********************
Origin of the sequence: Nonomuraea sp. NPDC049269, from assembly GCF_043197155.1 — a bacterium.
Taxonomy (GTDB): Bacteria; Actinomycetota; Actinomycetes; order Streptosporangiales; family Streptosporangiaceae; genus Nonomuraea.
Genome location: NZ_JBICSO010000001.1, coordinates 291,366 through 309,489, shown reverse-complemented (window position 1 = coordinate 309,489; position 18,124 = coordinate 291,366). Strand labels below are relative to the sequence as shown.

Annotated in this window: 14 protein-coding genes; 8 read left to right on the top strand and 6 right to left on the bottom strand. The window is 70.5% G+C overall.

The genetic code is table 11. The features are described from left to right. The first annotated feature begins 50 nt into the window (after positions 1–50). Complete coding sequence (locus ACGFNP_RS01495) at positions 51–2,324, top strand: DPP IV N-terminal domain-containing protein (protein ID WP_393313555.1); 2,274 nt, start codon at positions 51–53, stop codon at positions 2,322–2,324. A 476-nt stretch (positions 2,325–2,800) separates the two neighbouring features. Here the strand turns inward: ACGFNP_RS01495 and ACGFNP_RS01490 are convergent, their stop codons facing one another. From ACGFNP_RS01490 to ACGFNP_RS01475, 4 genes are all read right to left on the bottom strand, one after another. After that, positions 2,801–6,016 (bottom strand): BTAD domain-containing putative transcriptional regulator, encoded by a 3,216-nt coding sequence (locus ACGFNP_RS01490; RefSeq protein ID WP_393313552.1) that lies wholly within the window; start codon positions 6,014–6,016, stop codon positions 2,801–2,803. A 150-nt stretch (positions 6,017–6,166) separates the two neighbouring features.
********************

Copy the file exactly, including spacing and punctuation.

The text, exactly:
Origin of the sequence: Nonomuraea sp. NPDC049269, from assembly GCF_043197155.1 — a bacterium.
Taxonomy (GTDB): Bacteria; Actinomycetota; Actinomycetes; order Streptosporangiales; family Streptosporangiaceae; genus Nonomuraea.
Genome location: NZ_JBICSO010000001.1, coordinates 291,366 through 309,489, shown reverse-complemented (window position 1 = coordinate 309,489; position 18,124 = coordinate 291,366). Strand labels below are relative to the sequence as shown.

Annotated in this window: 14 protein-coding genes; 8 read left to right on the top strand and 6 right to left on the bottom strand. The window is 70.5% G+C overall.

The genetic code is table 11. The features are described from left to right. The first annotated feature begins 50 nt into the window (after positions 1–50). Complete coding sequence (locus ACGFNP_RS01495) at positions 51–2,324, top strand: DPP IV N-terminal domain-containing protein (protein ID WP_393313555.1); 2,274 nt, start codon at positions 51–53, stop codon at positions 2,322–2,324. A 476-nt stretch (positions 2,325–2,800) separates the two neighbouring features. Here the strand turns inward: ACGFNP_RS01495 and ACGFNP_RS01490 are convergent, their stop codons facing one another. From ACGFNP_RS01490 to ACGFNP_RS01475, 4 genes are all read right to left on the bottom strand, one after another. After that, positions 2,801–6,016 (bottom strand): BTAD domain-containing putative transcriptional regulator, encoded by a 3,216-nt coding sequence (locus ACGFNP_RS01490; RefSeq protein ID WP_393313552.1) that lies wholly within the window; start codon positions 6,014–6,016, stop codon positions 2,801–2,803. A 150-nt stretch (positions 6,017–6,166) separates the two neighbouring features.